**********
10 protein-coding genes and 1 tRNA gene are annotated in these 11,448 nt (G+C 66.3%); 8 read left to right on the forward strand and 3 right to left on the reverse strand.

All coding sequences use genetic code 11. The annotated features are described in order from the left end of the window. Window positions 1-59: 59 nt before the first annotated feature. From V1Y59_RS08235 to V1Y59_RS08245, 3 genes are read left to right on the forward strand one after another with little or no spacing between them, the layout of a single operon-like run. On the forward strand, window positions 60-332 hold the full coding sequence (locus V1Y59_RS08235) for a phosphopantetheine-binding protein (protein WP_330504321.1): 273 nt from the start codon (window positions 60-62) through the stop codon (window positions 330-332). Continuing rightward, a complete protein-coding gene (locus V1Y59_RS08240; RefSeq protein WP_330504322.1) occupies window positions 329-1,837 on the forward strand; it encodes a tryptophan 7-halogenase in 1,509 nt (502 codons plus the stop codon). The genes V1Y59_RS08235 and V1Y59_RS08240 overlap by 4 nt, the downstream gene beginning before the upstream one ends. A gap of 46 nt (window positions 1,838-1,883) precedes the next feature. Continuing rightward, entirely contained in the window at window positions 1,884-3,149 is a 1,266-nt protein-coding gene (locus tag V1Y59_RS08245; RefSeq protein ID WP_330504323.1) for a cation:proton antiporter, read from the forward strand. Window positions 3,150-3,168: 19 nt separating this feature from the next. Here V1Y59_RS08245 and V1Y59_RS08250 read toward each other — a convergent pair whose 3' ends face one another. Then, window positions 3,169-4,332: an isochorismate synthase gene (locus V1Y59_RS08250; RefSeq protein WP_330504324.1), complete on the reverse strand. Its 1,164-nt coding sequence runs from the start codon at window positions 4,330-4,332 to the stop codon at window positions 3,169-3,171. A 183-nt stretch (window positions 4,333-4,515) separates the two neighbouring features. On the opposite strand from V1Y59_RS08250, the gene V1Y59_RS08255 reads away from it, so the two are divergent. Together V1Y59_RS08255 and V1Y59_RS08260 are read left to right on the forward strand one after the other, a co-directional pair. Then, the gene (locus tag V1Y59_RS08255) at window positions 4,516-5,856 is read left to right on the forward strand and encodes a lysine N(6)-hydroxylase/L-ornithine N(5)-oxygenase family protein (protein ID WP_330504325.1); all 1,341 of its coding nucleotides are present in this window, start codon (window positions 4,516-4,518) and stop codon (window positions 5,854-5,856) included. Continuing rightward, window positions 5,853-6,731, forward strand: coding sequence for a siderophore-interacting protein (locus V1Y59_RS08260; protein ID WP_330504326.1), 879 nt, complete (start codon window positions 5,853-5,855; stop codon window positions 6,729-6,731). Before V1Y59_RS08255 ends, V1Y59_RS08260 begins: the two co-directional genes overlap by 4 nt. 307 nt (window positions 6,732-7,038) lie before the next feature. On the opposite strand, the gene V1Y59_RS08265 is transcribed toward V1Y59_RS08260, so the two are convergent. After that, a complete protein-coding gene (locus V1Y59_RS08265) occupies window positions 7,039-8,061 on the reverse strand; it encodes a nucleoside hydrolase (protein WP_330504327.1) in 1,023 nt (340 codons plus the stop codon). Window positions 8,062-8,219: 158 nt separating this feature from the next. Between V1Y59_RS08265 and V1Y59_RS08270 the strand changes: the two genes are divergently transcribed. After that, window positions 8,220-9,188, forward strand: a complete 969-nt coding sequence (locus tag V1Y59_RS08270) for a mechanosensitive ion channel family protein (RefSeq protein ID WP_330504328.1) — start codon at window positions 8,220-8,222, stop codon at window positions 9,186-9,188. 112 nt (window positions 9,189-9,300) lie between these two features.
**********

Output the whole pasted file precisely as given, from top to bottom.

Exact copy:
10 protein-coding genes and 1 tRNA gene are annotated in these 11,448 nt (G+C 66.3%); 8 read left to right on the forward strand and 3 right to left on the reverse strand.

All coding sequences use genetic code 11. The annotated features are described in order from the left end of the window. Window positions 1-59: 59 nt before the first annotated feature. From V1Y59_RS08235 to V1Y59_RS08245, 3 genes are read left to right on the forward strand one after another with little or no spacing between them, the layout of a single operon-like run. On the forward strand, window positions 60-332 hold the full coding sequence (locus V1Y59_RS08235) for a phosphopantetheine-binding protein (protein WP_330504321.1): 273 nt from the start codon (window positions 60-62) through the stop codon (window positions 330-332). Continuing rightward, a complete protein-coding gene (locus V1Y59_RS08240; RefSeq protein WP_330504322.1) occupies window positions 329-1,837 on the forward strand; it encodes a tryptophan 7-halogenase in 1,509 nt (502 codons plus the stop codon). The genes V1Y59_RS08235 and V1Y59_RS08240 overlap by 4 nt, the downstream gene beginning before the upstream one ends. A gap of 46 nt (window positions 1,838-1,883) precedes the next feature. Continuing rightward, entirely contained in the window at window positions 1,884-3,149 is a 1,266-nt protein-coding gene (locus tag V1Y59_RS08245; RefSeq protein ID WP_330504323.1) for a cation:proton antiporter, read from the forward strand. Window positions 3,150-3,168: 19 nt separating this feature from the next. Here V1Y59_RS08245 and V1Y59_RS08250 read toward each other — a convergent pair whose 3' ends face one another. Then, window positions 3,169-4,332: an isochorismate synthase gene (locus V1Y59_RS08250; RefSeq protein WP_330504324.1), complete on the reverse strand. Its 1,164-nt coding sequence runs from the start codon at window positions 4,330-4,332 to the stop codon at window positions 3,169-3,171. A 183-nt stretch (window positions 4,333-4,515) separates the two neighbouring features. On the opposite strand from V1Y59_RS08250, the gene V1Y59_RS08255 reads away from it, so the two are divergent. Together V1Y59_RS08255 and V1Y59_RS08260 are read left to right on the forward strand one after the other, a co-directional pair. Then, the gene (locus tag V1Y59_RS08255) at window positions 4,516-5,856 is read left to right on the forward strand and encodes a lysine N(6)-hydroxylase/L-ornithine N(5)-oxygenase family protein (protein ID WP_330504325.1); all 1,341 of its coding nucleotides are present in this window, start codon (window positions 4,516-4,518) and stop codon (window positions 5,854-5,856) included. Continuing rightward, window positions 5,853-6,731, forward strand: coding sequence for a siderophore-interacting protein (locus V1Y59_RS08260; protein ID WP_330504326.1), 879 nt, complete (start codon window positions 5,853-5,855; stop codon window positions 6,729-6,731). Before V1Y59_RS08255 ends, V1Y59_RS08260 begins: the two co-directional genes overlap by 4 nt. 307 nt (window positions 6,732-7,038) lie before the next feature. On the opposite strand, the gene V1Y59_RS08265 is transcribed toward V1Y59_RS08260, so the two are convergent. After that, a complete protein-coding gene (locus V1Y59_RS08265) occupies window positions 7,039-8,061 on the reverse strand; it encodes a nucleoside hydrolase (protein WP_330504327.1) in 1,023 nt (340 codons plus the stop codon). Window positions 8,062-8,219: 158 nt separating this feature from the next. Between V1Y59_RS08265 and V1Y59_RS08270 the strand changes: the two genes are divergently transcribed. After that, window positions 8,220-9,188, forward strand: a complete 969-nt coding sequence (locus tag V1Y59_RS08270) for a mechanosensitive ion channel family protein (RefSeq protein ID WP_330504328.1) — start codon at window positions 8,220-8,222, stop codon at window positions 9,186-9,188. 112 nt (window positions 9,189-9,300) lie between these two features.